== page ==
The conformational restriction of synthetic vaccines for malaria

A. C. Satterthwait, L. C. Chiang, T. Arrhenius, E. Cabezas, F. Zavala, H. J. Dyson, P. E. Wright, R. A. Lerner

Research output: Contribution to journalArticlepeer-review

17 Scopus citations


The effectiveness of synthetic vaccines is dependent upon the chance event that antibodies formed against largely disordered peptides can bind native protein surfaces which are often ordered. To improve on this situation, new methods are being developed for the conformational restriction of synthetic peptides. Cognate peptide sequences often form predictable secondary structures in proteins characterized by distinct hydrogen-bonding patterns. These weak hydrogen bonds have now been replaced with covalent mimics to conformationally restrict selected peptides to the Type 1 reverse turn and alpha helix. Potential uses for this chemistry are discussed in the context of malaria vaccines. The peptide component of a Plasmodium falciparum sporozoite vaccine, acetyl-(ASN-ALA-ASN-RPO)3-NH2 has been conformationally analysed using two-dimensional nuclear magnetic resonance spectroscopy. These studies are consistent with the formation of transiently ordered turnlike structures which provide a guide for the design and synthesis of a conformationally restricted synthetic vaccine. To assess the effects of conformational restriction and chemical modification on the sporozoite vaccine, ASN side-chains were linked around proline with ethylene bridges. Polyclonal antibodies to this shaped peptide show a strong cross-reaction with living sporozoites.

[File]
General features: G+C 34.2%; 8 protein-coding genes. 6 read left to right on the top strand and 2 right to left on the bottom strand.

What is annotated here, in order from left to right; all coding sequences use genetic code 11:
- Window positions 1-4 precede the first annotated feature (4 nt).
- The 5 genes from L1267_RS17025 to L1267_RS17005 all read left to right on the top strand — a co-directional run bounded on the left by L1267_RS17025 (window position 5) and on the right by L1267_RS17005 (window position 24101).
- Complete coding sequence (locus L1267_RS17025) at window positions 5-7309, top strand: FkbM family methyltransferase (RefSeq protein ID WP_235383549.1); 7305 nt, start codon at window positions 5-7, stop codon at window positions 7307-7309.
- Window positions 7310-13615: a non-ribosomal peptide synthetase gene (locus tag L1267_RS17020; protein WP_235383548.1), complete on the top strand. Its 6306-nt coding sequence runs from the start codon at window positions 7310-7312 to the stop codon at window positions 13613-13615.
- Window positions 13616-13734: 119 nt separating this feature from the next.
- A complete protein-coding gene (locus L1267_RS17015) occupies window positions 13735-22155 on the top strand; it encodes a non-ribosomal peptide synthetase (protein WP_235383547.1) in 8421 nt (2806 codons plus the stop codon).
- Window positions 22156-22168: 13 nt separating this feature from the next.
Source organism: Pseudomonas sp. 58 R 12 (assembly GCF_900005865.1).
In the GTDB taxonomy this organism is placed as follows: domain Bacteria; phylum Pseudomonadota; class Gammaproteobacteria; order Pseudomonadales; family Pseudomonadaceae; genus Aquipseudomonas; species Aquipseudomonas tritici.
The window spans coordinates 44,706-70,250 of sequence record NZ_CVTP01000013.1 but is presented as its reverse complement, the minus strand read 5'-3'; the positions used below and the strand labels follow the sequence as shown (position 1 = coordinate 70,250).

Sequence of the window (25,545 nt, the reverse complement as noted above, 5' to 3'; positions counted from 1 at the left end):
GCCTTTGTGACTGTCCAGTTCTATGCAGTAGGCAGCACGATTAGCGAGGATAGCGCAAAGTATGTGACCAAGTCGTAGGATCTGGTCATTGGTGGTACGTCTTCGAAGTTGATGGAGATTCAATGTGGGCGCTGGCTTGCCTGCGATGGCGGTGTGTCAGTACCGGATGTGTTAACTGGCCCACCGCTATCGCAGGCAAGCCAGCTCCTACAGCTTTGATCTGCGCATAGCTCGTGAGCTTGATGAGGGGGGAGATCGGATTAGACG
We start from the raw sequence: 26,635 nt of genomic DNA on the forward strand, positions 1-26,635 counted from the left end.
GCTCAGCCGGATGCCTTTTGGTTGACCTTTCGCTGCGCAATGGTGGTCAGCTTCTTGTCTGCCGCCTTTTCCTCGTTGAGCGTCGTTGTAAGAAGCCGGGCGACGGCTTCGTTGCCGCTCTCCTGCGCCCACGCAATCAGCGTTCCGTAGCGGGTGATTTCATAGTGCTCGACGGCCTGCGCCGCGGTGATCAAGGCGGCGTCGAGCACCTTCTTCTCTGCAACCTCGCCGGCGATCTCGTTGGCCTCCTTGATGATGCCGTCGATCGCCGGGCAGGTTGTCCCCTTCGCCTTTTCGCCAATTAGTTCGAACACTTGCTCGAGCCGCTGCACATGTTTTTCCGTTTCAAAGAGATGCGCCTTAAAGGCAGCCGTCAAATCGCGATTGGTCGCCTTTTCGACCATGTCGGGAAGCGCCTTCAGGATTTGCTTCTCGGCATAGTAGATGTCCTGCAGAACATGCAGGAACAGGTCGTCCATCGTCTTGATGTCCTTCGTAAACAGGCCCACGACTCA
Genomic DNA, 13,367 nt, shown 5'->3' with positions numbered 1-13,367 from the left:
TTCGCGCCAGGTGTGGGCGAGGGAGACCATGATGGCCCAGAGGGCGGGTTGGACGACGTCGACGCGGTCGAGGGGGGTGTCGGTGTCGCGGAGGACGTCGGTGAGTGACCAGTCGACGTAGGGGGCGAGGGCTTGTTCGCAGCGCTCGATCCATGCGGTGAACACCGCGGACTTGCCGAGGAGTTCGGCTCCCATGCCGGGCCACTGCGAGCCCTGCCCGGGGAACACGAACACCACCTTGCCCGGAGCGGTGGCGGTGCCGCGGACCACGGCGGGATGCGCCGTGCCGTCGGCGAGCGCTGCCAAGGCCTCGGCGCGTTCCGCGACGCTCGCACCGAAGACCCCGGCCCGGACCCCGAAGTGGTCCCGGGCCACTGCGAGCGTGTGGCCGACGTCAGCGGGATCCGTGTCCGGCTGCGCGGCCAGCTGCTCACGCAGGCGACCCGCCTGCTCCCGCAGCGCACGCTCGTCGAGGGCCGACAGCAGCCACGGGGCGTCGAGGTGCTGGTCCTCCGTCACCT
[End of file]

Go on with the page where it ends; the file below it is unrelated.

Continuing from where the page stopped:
Original languageEnglish (US)
Pages (from-to)17-25
Number of pages9
JournalBulletin of the World Health Organization
Issue numberSUPPL.
StatePublished - Dec 1 1990
Externally publishedYes

ASJC Scopus subject areas

  • Public Health, Environmental and Occupational Health


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